A woman’s claims that she graduated from a Northern Virginia university triggered an investigation that led to her arrest on criminal charges.
The woman, 33, allegedly spent the past 13 years working as an administrator at a nonprofit organization that helps the developmentally disabled in a nearby area. The executive director of the agency said he began to suspect her of wrongdoing earlier this year when he mentioned to an employee at George Mason University that the woman had earned master’s and doctorate degrees there. The employee of the Fairfax, Virginia, university cast doubt on the woman’s degrees.
The executive director then put the woman on administrative leave and requested proof of her degrees, which were not a job requirement. She quit two days later.
Once the agency learned about her alleged lies, the staff starting looking into her work as the associate executive director for residential services, concentrating on her oversight of funds. The agency hired a pair of auditors, who said they discovered as much as $166,000 missing. The money was supposed to be spent for the organization’s group homes and its residents.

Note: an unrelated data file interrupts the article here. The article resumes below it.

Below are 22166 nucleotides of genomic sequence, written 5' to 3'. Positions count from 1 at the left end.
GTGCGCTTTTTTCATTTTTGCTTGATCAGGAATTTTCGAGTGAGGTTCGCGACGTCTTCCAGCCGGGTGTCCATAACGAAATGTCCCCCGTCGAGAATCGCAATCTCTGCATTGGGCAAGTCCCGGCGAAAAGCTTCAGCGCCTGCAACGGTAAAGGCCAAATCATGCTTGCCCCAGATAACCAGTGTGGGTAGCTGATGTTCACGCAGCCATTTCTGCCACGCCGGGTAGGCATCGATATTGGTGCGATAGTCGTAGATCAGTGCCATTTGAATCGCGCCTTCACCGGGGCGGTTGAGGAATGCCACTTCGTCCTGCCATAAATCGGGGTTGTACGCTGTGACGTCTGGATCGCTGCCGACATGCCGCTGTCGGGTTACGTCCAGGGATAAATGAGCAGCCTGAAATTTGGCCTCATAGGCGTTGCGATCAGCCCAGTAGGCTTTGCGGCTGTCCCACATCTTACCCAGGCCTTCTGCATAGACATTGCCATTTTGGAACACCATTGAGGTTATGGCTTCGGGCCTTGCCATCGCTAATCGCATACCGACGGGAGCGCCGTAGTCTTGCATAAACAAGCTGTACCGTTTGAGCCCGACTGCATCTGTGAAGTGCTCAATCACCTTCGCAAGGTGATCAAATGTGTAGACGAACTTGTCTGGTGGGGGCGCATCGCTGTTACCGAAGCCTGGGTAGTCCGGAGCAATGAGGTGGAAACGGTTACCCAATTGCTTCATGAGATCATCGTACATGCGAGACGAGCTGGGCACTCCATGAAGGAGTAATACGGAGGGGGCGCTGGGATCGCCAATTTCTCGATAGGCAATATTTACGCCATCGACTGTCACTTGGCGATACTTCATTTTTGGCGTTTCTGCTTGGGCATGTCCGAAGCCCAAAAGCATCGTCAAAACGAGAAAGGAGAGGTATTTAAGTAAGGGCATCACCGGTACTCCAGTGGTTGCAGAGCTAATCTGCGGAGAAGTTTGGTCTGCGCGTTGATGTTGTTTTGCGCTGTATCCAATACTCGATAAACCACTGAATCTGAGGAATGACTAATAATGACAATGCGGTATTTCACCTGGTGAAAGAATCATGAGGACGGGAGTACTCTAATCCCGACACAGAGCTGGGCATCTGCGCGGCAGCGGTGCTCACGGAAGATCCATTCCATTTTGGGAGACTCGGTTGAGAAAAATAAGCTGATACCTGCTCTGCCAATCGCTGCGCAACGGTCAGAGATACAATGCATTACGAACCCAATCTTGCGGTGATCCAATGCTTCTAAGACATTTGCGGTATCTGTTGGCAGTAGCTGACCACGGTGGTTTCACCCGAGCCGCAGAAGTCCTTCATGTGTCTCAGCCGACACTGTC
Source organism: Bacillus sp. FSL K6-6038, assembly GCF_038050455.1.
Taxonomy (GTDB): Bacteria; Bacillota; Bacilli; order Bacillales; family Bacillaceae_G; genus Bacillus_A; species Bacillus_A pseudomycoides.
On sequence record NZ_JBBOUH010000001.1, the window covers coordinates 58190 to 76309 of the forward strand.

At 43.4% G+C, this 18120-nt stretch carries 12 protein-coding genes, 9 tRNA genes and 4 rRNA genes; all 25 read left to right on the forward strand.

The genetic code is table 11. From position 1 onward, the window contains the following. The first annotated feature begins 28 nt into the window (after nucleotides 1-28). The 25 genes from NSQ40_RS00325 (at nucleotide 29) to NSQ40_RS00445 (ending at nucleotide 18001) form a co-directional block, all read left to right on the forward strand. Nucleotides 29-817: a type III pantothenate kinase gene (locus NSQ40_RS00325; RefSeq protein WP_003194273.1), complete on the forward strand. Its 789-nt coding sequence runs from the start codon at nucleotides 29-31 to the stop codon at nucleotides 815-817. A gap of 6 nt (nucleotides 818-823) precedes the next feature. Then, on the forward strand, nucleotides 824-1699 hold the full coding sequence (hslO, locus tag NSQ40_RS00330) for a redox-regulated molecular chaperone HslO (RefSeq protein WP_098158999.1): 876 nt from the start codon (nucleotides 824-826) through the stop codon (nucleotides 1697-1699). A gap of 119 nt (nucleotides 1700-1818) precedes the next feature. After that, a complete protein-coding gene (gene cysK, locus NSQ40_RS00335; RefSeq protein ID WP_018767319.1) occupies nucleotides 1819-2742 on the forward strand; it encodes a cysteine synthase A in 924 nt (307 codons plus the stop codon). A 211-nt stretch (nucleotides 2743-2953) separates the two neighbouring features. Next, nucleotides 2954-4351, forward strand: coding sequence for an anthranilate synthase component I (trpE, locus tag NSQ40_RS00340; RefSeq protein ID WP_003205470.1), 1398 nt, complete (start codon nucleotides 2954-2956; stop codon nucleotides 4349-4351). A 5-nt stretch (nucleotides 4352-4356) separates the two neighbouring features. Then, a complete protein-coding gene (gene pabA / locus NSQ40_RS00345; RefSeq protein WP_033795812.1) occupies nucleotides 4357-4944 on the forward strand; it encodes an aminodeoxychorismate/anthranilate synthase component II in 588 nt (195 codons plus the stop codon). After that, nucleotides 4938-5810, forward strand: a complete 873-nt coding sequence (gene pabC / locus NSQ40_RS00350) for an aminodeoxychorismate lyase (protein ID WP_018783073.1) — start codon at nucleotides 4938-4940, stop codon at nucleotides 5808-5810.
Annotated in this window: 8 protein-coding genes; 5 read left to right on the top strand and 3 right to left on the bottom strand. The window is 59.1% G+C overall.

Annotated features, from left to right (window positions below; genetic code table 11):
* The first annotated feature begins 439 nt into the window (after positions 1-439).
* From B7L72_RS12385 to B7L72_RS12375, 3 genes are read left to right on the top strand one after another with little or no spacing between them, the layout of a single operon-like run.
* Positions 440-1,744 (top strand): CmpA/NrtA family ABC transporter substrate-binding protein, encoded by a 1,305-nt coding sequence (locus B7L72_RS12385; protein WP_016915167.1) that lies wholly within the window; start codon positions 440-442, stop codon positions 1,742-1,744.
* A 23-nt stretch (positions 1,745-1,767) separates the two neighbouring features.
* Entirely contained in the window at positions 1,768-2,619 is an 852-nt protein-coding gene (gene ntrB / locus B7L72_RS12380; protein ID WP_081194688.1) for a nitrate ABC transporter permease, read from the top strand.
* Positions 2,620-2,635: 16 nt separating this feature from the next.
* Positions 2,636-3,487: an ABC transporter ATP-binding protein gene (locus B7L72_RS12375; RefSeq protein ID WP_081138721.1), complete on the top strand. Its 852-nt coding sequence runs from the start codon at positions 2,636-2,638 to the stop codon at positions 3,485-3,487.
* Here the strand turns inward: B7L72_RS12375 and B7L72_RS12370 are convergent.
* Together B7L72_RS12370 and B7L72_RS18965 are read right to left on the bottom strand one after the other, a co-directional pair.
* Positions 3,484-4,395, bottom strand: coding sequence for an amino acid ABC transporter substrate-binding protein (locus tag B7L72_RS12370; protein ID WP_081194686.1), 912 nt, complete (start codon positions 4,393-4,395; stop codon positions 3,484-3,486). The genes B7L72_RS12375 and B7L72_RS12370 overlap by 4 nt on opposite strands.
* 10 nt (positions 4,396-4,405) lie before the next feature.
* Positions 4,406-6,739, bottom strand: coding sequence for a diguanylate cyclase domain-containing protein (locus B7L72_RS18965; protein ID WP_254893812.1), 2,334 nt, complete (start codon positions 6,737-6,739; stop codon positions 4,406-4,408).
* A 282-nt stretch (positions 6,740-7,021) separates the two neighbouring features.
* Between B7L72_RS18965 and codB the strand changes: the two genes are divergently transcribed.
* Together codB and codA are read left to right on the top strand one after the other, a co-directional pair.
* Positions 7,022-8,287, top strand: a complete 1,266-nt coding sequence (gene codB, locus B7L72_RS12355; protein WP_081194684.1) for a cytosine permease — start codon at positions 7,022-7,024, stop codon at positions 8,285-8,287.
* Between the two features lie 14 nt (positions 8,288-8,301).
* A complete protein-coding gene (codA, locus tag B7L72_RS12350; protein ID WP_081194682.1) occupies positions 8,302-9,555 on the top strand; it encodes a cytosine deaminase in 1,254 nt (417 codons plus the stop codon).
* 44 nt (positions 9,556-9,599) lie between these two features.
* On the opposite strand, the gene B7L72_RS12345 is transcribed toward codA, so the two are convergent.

The organization turned over the report from its auditors to authorities on May 8, and the federal government filed wire fraud charges against the woman two weeks later. The federal investigation uncovered at least $136,000 in misused funds, according to the records in the case.
Authorities allege that the woman used a credit card issued to her by the organization for her personal purchases.
Longtime co-workers expressed shock at her arrest. The executive director who requested the investigation said she had been a valued and trustworthy employee who did good work. The head of the board of directors said the charges were devastating.
The woman, who was released from jail pending further proceedings, might want to call on those co-workers to testify as to her good character if the case goes to trial.
Source: The Gazette, “Former Prince George’s nonprofit administrator accused of theft,” Daniel J. Gross, May 31, 2012